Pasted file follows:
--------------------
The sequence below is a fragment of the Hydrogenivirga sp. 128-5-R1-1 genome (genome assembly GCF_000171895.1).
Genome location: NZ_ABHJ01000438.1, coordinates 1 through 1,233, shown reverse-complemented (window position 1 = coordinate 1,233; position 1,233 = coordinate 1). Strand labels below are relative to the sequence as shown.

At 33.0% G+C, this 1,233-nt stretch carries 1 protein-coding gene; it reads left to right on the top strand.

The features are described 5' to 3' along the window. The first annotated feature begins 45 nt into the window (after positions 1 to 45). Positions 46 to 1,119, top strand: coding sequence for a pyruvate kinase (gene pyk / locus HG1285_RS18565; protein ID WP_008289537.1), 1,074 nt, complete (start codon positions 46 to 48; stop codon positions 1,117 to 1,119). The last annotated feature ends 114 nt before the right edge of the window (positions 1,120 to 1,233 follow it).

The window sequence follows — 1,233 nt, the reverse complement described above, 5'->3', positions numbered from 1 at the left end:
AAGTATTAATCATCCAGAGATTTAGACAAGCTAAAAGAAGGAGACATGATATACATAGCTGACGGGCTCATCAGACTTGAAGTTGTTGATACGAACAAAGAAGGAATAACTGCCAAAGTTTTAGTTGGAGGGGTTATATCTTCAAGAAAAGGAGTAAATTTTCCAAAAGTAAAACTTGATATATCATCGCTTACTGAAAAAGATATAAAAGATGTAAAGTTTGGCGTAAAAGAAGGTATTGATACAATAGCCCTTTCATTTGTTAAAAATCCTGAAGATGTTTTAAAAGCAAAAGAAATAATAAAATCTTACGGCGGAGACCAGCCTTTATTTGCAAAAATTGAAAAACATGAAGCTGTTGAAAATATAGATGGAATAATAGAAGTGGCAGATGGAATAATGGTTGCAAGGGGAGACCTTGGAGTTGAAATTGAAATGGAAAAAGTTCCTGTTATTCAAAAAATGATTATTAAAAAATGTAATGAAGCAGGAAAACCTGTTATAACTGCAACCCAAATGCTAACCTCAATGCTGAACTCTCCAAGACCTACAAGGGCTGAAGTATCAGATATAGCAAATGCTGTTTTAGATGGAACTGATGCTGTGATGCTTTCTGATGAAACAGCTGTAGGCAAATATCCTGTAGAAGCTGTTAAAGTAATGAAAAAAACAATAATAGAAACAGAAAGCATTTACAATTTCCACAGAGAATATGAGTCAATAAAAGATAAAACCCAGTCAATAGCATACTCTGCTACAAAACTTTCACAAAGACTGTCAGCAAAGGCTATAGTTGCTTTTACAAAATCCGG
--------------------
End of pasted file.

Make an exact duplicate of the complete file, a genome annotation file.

The sequence below is a fragment of the Hydrogenivirga sp. 128-5-R1-1 genome (genome assembly GCF_000171895.1).
Genome location: NZ_ABHJ01000438.1, coordinates 1 through 1,233, shown reverse-complemented (window position 1 = coordinate 1,233; position 1,233 = coordinate 1). Strand labels below are relative to the sequence as shown.

At 33.0% G+C, this 1,233-nt stretch carries 1 protein-coding gene; it reads left to right on the top strand.

The features are described 5' to 3' along the window. The first annotated feature begins 45 nt into the window (after positions 1 to 45). Positions 46 to 1,119, top strand: coding sequence for a pyruvate kinase (gene pyk / locus HG1285_RS18565; protein ID WP_008289537.1), 1,074 nt, complete (start codon positions 46 to 48; stop codon positions 1,117 to 1,119). The last annotated feature ends 114 nt before the right edge of the window (positions 1,120 to 1,233 follow it).

The window sequence follows — 1,233 nt, the reverse complement described above, 5'->3', positions numbered from 1 at the left end:
AAGTATTAATCATCCAGAGATTTAGACAAGCTAAAAGAAGGAGACATGATATACATAGCTGACGGGCTCATCAGACTTGAAGTTGTTGATACGAACAAAGAAGGAATAACTGCCAAAGTTTTAGTTGGAGGGGTTATATCTTCAAGAAAAGGAGTAAATTTTCCAAAAGTAAAACTTGATATATCATCGCTTACTGAAAAAGATATAAAAGATGTAAAGTTTGGCGTAAAAGAAGGTATTGATACAATAGCCCTTTCATTTGTTAAAAATCCTGAAGATGTTTTAAAAGCAAAAGAAATAATAAAATCTTACGGCGGAGACCAGCCTTTATTTGCAAAAATTGAAAAACATGAAGCTGTTGAAAATATAGATGGAATAATAGAAGTGGCAGATGGAATAATGGTTGCAAGGGGAGACCTTGGAGTTGAAATTGAAATGGAAAAAGTTCCTGTTATTCAAAAAATGATTATTAAAAAATGTAATGAAGCAGGAAAACCTGTTATAACTGCAACCCAAATGCTAACCTCAATGCTGAACTCTCCAAGACCTACAAGGGCTGAAGTATCAGATATAGCAAATGCTGTTTTAGATGGAACTGATGCTGTGATGCTTTCTGATGAAACAGCTGTAGGCAAATATCCTGTAGAAGCTGTTAAAGTAATGAAAAAAACAATAATAGAAACAGAAAGCATTTACAATTTCCACAGAGAATATGAGTCAATAAAAGATAAAACCCAGTCAATAGCATACTCTGCTACAAAACTTTCACAAAGACTGTCAGCAAAGGCTATAGTTGCTTTTACAAAATCCGG